The last audiobook I listened to on my trip a couple weeks ago was Natalie Babbitt’s Tuck Everlasting. At three hours long, it was just right for the last bit of the drive. This is another one I came across on iTunes, and I thought it would be an interesting trip down memory lane.
Winnie Foster is a precocious, curious, and bored ten-year-old whose family is stern and protective, but they do love her. One day, Winnie decides to run away and is exploring the woods near her home when she comes across a boy gulping water from a spring. She says she’s thirsty and wants a sip, so the boy, Jesse Tuck, spills his family’s secret—that they are immortal after drinking from the spring. His family takes Winnie back to their home to explain their story, and why they’ve found immortality to be more a curse than a blessing. Meanwhile, a mysterious stranger has been following Winnie, plotting to make a fortune off bottling and selling the magic spring water.
As I was listening, I realized I had nearly completely forgotten the story. I remembered the characters vaguely, and certainly Jesse proposing to Winnie, asking her to drink the water when she turns seventeen so they can get married and she can live forever with the Tucks. I also remember the ending… which—although it’s an old book—I don’t want to spoil… but I remember thinking it was an affecting and heartbreaking yet appropriate conclusion. Tuck Everlasting still had the same wistfulness that I enjoyed in my childhood, with its thought-provoking premise and magical realism. Babbitt’s writing is lovely, with beautiful imagery of the surroundings and good use of metaphors.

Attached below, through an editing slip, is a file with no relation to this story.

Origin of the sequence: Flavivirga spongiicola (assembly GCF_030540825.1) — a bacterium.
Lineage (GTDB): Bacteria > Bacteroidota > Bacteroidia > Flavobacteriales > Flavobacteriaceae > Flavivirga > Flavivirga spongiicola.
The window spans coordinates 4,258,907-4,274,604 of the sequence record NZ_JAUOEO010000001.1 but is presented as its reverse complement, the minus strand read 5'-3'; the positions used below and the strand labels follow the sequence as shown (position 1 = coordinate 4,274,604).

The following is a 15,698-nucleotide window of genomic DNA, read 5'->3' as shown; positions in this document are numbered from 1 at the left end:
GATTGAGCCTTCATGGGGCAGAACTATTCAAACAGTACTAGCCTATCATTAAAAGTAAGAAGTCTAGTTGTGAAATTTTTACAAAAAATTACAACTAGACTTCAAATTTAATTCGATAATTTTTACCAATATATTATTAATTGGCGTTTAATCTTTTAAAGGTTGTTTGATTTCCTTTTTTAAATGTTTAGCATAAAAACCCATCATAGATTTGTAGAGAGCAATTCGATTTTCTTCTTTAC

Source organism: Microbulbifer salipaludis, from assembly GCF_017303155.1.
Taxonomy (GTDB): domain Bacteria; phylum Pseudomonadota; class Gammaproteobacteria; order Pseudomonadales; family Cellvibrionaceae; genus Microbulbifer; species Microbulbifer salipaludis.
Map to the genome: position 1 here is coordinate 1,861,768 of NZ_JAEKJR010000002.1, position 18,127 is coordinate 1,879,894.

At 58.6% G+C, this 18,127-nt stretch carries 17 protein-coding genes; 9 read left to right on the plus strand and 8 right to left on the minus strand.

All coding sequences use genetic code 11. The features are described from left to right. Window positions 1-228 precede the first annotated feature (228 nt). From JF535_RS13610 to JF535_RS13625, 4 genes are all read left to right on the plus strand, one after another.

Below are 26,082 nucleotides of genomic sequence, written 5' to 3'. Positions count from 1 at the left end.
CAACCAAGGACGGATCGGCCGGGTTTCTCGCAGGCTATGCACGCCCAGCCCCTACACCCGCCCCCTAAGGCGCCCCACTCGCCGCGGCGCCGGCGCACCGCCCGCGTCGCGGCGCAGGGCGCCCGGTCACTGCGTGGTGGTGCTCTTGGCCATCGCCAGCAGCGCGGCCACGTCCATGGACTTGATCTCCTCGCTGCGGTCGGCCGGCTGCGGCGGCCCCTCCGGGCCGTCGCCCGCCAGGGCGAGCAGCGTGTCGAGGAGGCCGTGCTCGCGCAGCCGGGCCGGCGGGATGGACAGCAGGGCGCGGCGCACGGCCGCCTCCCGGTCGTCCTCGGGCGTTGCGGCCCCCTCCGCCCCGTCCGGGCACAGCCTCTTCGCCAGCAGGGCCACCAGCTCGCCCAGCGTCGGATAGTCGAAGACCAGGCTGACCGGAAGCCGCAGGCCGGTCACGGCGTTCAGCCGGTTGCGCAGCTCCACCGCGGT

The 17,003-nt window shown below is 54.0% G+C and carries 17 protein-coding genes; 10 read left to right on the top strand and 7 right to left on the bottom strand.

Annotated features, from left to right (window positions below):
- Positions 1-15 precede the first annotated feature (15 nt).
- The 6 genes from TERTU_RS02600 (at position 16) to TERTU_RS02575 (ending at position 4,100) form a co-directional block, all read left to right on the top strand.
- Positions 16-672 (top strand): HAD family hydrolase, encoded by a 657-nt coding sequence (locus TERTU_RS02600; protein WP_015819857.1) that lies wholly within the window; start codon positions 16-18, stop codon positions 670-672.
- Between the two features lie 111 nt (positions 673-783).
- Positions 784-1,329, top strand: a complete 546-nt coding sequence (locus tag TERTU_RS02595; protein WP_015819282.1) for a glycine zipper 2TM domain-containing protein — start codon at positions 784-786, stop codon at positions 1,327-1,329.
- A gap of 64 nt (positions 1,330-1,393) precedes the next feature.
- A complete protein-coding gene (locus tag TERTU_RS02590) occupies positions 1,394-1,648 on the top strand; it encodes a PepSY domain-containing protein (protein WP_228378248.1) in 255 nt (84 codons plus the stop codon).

I did not remember the plot much, even the lengthy discussion of the pros and cons of immortality and the Tucks’ history. I had especially forgotten the intense conflict between the Tucks and the man in the yellow hat. It is a rather dark story for a children’s book, but anything dealing with immortality must also touch on the reality of death. As an adult hearing it again, I was a bit shocked by Jesse’s boldness in proposing to Winnie—merely ten years old—when, even in the body of a teenager, he was actually over one hundred years old. Are we to believe that although their bodies stopped aging, their personalities didn’t naturally age? That Jesse’s scores of decades in this life had no effect on his maturity? That seemed odd to me. This is a problem with the length, I believe. Perhaps if it were a longer book, with the Tucks visiting Winnie over several years—that would give Jesse and Winnie time to develop a real relationship. Maybe it was just Jesse, though—the rest of the clan seemed wiser. A longer story would allow for more plot and character development.
The narrator of this audiobook version, Melissa Hughes, has an expressive and articulate voice. She was pleasant to listen to and capably handled the multiple characters with slight nuance. My one minor complaint with her interpretation, though, is making Mae and Angus Tuck sound perhaps more elderly than needed.
Listened to audiobook on July 16, 2012.